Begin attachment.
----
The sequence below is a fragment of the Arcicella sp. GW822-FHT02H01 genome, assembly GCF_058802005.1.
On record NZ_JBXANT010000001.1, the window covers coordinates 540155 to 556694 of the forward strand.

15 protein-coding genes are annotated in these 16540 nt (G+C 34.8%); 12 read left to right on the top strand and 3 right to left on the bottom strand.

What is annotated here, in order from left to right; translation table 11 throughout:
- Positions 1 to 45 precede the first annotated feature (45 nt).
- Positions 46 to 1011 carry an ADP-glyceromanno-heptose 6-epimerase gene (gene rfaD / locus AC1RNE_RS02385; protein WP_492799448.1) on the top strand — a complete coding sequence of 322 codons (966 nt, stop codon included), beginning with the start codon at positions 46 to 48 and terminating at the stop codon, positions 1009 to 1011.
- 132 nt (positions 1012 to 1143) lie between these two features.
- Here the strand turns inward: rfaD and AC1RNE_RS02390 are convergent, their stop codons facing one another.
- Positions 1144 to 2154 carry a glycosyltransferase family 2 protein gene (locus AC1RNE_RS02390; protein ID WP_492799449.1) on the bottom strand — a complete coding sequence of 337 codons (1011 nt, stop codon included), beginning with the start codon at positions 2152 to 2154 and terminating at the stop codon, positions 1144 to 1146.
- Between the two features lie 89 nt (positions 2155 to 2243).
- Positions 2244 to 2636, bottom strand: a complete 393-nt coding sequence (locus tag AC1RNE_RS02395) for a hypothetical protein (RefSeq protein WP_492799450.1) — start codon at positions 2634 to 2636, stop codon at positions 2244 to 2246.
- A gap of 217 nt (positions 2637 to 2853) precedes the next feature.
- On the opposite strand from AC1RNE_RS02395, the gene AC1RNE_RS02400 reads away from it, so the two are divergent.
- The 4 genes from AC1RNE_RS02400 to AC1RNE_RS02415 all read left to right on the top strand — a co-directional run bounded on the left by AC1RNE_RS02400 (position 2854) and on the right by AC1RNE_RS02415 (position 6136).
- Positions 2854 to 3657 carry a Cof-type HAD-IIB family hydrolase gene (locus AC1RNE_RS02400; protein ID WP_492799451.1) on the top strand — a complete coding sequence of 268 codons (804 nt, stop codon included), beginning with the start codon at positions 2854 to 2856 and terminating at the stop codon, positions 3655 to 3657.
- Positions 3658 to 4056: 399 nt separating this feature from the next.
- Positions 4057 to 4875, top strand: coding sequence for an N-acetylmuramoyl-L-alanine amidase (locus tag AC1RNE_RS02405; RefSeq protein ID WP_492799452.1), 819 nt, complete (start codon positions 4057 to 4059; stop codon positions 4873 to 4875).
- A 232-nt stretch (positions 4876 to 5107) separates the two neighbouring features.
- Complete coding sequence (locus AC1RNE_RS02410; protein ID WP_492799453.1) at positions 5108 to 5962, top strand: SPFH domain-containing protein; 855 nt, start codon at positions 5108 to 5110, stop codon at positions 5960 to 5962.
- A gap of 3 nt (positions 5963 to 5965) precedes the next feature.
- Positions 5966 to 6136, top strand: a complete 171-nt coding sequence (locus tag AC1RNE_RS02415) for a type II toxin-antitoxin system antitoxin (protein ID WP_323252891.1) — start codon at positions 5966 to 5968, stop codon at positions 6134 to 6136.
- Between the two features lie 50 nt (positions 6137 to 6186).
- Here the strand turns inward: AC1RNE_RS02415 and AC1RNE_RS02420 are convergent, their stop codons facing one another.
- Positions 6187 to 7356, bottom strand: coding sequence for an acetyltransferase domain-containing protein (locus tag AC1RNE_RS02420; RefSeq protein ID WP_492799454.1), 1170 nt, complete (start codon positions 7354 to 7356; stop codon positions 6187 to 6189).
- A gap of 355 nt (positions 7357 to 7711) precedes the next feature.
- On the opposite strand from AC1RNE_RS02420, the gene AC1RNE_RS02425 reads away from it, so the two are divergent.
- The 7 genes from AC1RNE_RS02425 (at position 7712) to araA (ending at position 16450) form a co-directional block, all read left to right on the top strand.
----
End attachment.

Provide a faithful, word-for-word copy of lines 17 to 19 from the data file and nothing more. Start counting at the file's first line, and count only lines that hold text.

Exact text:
- Positions 4057 to 4875, top strand: coding sequence for an N-acetylmuramoyl-L-alanine amidase (locus tag AC1RNE_RS02405; RefSeq protein ID WP_492799452.1), 819 nt, complete (start codon positions 4057 to 4059; stop codon positions 4873 to 4875).
- A 232-nt stretch (positions 4876 to 5107) separates the two neighbouring features.
- Complete coding sequence (locus AC1RNE_RS02410; protein ID WP_492799453.1) at positions 5108 to 5962, top strand: SPFH domain-containing protein; 855 nt, start codon at positions 5108 to 5110, stop codon at positions 5960 to 5962.